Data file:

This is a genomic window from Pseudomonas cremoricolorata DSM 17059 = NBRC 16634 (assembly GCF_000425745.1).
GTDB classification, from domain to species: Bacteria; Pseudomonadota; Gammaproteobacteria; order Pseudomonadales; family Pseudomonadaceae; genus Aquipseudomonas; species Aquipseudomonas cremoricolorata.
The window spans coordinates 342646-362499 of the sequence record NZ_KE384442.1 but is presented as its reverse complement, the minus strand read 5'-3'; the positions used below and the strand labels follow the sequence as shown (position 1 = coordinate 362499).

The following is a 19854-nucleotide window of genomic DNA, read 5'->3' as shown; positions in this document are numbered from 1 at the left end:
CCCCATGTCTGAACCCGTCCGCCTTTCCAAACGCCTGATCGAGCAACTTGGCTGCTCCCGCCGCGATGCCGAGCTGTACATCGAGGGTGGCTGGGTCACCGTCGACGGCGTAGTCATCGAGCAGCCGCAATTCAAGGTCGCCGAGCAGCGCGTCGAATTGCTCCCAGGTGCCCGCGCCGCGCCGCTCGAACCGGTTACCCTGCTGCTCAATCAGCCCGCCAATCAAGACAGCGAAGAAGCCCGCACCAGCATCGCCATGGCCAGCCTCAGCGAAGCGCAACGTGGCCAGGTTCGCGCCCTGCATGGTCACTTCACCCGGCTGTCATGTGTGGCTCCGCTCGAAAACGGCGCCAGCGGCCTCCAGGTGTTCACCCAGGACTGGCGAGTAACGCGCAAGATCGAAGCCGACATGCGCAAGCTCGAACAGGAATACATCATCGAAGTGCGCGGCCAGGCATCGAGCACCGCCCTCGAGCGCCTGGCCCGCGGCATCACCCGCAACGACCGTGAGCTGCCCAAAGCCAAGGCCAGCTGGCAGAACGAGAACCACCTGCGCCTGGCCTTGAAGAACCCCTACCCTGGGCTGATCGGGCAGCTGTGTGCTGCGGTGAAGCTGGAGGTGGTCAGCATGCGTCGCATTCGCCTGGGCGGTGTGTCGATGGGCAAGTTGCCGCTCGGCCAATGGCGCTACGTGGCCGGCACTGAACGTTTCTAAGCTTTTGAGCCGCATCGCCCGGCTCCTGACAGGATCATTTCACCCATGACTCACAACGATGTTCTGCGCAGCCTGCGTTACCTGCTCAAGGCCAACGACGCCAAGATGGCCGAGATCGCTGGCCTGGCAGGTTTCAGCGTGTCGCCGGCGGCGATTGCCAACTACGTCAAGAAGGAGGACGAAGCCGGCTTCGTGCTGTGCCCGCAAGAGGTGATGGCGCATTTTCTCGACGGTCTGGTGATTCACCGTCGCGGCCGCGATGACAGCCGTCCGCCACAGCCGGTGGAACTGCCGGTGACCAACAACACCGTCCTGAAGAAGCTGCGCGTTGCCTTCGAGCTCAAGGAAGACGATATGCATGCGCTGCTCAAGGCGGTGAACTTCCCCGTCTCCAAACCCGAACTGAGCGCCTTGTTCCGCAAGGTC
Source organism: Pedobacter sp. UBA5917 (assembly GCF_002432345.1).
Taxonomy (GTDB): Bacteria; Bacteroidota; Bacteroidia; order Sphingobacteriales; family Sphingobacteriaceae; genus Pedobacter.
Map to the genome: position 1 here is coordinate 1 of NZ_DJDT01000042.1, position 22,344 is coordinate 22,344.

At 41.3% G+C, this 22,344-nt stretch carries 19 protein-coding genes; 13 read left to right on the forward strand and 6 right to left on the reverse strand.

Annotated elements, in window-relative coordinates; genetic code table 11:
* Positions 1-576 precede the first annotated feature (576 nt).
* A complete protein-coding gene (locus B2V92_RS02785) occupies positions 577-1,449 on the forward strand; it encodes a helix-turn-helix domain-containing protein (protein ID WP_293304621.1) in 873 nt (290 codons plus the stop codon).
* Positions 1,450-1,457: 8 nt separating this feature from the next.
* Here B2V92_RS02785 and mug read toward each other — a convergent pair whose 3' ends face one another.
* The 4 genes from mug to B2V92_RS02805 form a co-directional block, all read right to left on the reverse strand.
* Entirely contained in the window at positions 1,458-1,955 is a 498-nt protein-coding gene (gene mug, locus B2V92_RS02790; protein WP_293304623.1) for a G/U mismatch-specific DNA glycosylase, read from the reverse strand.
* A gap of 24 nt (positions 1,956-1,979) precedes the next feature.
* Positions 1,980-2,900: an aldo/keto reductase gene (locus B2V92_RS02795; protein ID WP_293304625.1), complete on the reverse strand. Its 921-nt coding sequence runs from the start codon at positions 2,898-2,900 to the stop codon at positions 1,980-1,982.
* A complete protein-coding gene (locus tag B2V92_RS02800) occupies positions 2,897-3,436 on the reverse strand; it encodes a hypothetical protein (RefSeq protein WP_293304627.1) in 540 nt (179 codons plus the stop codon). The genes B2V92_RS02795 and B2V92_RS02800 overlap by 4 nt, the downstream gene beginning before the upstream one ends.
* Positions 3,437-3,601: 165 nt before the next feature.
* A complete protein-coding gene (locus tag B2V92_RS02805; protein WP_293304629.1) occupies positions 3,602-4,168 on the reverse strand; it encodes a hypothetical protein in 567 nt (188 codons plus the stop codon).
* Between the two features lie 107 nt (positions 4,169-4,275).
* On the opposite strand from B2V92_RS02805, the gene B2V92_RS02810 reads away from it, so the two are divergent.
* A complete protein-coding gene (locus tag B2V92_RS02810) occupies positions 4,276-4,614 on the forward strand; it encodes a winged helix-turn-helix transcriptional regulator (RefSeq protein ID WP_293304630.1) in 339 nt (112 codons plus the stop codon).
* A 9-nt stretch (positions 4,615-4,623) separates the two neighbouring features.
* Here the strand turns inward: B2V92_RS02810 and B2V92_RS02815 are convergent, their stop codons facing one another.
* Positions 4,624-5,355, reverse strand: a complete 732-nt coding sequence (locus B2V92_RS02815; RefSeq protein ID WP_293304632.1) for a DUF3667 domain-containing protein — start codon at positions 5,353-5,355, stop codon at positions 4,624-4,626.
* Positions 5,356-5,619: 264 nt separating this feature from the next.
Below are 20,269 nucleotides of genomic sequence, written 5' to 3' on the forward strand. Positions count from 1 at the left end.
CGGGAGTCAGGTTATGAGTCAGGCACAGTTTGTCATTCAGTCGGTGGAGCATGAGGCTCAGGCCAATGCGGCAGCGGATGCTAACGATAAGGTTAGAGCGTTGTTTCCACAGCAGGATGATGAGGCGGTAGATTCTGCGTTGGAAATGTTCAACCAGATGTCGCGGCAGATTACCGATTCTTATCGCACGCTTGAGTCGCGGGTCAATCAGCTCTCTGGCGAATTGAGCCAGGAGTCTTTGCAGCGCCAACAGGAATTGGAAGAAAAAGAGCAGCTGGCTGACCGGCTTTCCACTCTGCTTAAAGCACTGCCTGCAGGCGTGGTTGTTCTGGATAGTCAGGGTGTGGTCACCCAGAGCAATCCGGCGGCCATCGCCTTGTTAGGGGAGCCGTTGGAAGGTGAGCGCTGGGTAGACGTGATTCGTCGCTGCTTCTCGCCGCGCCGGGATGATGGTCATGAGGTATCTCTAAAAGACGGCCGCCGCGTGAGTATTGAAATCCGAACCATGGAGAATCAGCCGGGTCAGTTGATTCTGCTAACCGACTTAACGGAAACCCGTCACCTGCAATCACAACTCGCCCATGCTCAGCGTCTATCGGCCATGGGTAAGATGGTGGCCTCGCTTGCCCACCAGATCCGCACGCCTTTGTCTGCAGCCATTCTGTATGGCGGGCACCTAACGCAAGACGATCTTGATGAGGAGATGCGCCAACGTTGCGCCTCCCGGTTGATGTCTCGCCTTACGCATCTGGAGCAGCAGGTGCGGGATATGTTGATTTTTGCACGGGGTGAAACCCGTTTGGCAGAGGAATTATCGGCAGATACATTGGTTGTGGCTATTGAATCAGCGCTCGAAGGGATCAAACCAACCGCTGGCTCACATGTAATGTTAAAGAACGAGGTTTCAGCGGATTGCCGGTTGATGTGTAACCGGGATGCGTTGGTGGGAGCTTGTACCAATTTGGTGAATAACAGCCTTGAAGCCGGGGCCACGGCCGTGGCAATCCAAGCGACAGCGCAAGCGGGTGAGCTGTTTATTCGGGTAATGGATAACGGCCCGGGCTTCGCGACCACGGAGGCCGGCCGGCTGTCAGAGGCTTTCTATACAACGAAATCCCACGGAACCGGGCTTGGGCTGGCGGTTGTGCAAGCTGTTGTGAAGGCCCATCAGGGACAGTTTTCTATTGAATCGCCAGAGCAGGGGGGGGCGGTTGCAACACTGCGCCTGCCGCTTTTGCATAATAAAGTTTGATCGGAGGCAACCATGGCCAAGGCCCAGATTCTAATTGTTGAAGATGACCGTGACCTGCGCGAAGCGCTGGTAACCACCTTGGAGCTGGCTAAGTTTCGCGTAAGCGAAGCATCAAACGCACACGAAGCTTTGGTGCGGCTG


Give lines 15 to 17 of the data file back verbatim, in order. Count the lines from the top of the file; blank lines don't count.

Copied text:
* The 4 genes from mug to B2V92_RS02805 form a co-directional block, all read right to left on the reverse strand.
* Entirely contained in the window at positions 1,458-1,955 is a 498-nt protein-coding gene (gene mug, locus B2V92_RS02790; protein WP_293304623.1) for a G/U mismatch-specific DNA glycosylase, read from the reverse strand.
* A gap of 24 nt (positions 1,956-1,979) precedes the next feature.